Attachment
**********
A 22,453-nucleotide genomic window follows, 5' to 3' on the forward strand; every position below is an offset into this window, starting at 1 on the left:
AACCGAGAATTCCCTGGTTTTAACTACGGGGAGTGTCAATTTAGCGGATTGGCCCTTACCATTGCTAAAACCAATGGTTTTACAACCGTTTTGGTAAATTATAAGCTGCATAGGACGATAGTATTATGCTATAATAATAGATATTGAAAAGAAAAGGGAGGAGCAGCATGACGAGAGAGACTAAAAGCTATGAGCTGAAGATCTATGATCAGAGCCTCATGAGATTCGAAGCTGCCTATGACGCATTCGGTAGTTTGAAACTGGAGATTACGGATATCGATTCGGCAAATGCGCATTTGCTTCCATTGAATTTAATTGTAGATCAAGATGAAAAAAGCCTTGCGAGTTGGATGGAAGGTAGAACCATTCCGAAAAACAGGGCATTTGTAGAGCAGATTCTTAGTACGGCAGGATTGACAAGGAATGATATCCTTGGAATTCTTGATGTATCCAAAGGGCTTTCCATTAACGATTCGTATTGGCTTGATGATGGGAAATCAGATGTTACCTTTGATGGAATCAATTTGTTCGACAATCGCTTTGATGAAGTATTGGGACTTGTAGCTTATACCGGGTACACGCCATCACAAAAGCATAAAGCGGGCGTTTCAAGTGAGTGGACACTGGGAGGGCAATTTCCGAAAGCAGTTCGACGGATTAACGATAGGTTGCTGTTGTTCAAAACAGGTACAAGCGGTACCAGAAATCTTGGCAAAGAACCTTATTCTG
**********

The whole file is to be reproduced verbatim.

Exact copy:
A 22,453-nucleotide genomic window follows, 5' to 3' on the forward strand; every position below is an offset into this window, starting at 1 on the left:
AACCGAGAATTCCCTGGTTTTAACTACGGGGAGTGTCAATTTAGCGGATTGGCCCTTACCATTGCTAAAACCAATGGTTTTACAACCGTTTTGGTAAATTATAAGCTGCATAGGACGATAGTATTATGCTATAATAATAGATATTGAAAAGAAAAGGGAGGAGCAGCATGACGAGAGAGACTAAAAGCTATGAGCTGAAGATCTATGATCAGAGCCTCATGAGATTCGAAGCTGCCTATGACGCATTCGGTAGTTTGAAACTGGAGATTACGGATATCGATTCGGCAAATGCGCATTTGCTTCCATTGAATTTAATTGTAGATCAAGATGAAAAAAGCCTTGCGAGTTGGATGGAAGGTAGAACCATTCCGAAAAACAGGGCATTTGTAGAGCAGATTCTTAGTACGGCAGGATTGACAAGGAATGATATCCTTGGAATTCTTGATGTATCCAAAGGGCTTTCCATTAACGATTCGTATTGGCTTGATGATGGGAAATCAGATGTTACCTTTGATGGAATCAATTTGTTCGACAATCGCTTTGATGAAGTATTGGGACTTGTAGCTTATACCGGGTACACGCCATCACAAAAGCATAAAGCGGGCGTTTCAAGTGAGTGGACACTGGGAGGGCAATTTCCGAAAGCAGTTCGACGGATTAACGATAGGTTGCTGTTGTTCAAAACAGGTACAAGCGGTACCAGAAATCTTGGCAAAGAACCTTATTCTG